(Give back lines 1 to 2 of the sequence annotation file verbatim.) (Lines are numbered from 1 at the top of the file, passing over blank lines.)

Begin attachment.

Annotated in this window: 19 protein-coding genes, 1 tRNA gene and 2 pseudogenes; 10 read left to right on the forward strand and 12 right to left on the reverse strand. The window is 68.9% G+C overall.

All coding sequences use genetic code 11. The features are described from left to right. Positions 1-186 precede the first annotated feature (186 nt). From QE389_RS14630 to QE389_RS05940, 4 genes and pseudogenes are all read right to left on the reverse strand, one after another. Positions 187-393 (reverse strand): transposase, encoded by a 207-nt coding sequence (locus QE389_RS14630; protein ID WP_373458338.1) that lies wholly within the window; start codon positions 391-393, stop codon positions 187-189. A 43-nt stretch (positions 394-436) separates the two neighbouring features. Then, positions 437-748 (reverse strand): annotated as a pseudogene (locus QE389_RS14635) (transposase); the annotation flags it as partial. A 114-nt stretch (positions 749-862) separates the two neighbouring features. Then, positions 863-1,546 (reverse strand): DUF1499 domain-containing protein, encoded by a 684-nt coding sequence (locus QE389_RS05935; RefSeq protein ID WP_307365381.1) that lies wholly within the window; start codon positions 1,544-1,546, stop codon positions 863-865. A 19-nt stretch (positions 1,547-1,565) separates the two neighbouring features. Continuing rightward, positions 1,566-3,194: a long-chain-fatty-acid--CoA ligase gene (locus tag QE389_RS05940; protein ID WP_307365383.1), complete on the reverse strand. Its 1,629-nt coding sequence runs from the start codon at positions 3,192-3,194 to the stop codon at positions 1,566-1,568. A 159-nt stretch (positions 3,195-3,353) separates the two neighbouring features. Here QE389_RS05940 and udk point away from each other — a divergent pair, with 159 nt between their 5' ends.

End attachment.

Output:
Annotated in this window: 19 protein-coding genes, 1 tRNA gene and 2 pseudogenes; 10 read left to right on the forward strand and 12 right to left on the reverse strand. The window is 68.9% G+C overall.

All coding sequences use genetic code 11. The features are described from left to right. Positions 1-186 precede the first annotated feature (186 nt). From QE389_RS14630 to QE389_RS05940, 4 genes and pseudogenes are all read right to left on the reverse strand, one after another. Positions 187-393 (reverse strand): transposase, encoded by a 207-nt coding sequence (locus QE389_RS14630; protein ID WP_373458338.1) that lies wholly within the window; start codon positions 391-393, stop codon positions 187-189. A 43-nt stretch (positions 394-436) separates the two neighbouring features. Then, positions 437-748 (reverse strand): annotated as a pseudogene (locus QE389_RS14635) (transposase); the annotation flags it as partial. A 114-nt stretch (positions 749-862) separates the two neighbouring features. Then, positions 863-1,546 (reverse strand): DUF1499 domain-containing protein, encoded by a 684-nt coding sequence (locus QE389_RS05935; RefSeq protein ID WP_307365381.1) that lies wholly within the window; start codon positions 1,544-1,546, stop codon positions 863-865. A 19-nt stretch (positions 1,547-1,565) separates the two neighbouring features. Continuing rightward, positions 1,566-3,194: a long-chain-fatty-acid--CoA ligase gene (locus tag QE389_RS05940; protein ID WP_307365383.1), complete on the reverse strand. Its 1,629-nt coding sequence runs from the start codon at positions 3,192-3,194 to the stop codon at positions 1,566-1,568. A 159-nt stretch (positions 3,195-3,353) separates the two neighbouring features. Here QE389_RS05940 and udk point away from each other — a divergent pair, with 159 nt between their 5' ends.